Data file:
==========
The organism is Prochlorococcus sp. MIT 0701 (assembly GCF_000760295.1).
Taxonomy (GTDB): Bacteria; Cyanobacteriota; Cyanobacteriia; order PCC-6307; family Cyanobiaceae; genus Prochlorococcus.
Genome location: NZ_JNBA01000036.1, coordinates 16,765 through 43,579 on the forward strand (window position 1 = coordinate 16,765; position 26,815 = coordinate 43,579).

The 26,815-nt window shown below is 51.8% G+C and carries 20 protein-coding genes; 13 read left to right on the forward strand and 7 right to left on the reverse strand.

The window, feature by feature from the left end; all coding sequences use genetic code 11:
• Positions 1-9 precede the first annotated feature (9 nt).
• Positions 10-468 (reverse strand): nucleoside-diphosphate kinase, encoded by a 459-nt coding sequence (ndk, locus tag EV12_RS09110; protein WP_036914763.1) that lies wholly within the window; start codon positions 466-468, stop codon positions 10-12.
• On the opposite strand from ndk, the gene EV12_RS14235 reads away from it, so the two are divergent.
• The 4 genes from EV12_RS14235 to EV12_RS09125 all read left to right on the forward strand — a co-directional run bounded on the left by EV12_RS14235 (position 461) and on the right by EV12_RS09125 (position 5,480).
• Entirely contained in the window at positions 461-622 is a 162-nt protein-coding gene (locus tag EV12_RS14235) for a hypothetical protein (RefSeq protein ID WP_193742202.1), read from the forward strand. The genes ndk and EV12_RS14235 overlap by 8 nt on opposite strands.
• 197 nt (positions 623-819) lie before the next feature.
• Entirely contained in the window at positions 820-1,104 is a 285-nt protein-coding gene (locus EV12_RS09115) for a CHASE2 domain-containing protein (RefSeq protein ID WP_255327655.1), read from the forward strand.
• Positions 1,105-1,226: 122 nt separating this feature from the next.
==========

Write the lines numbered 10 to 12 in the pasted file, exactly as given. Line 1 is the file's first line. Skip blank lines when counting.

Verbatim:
• Entirely contained in the window at positions 461-622 is a 162-nt protein-coding gene (locus tag EV12_RS14235) for a hypothetical protein (RefSeq protein ID WP_193742202.1), read from the forward strand. The genes ndk and EV12_RS14235 overlap by 8 nt on opposite strands.
• 197 nt (positions 623-819) lie before the next feature.
• Entirely contained in the window at positions 820-1,104 is a 285-nt protein-coding gene (locus EV12_RS09115) for a CHASE2 domain-containing protein (RefSeq protein ID WP_255327655.1), read from the forward strand.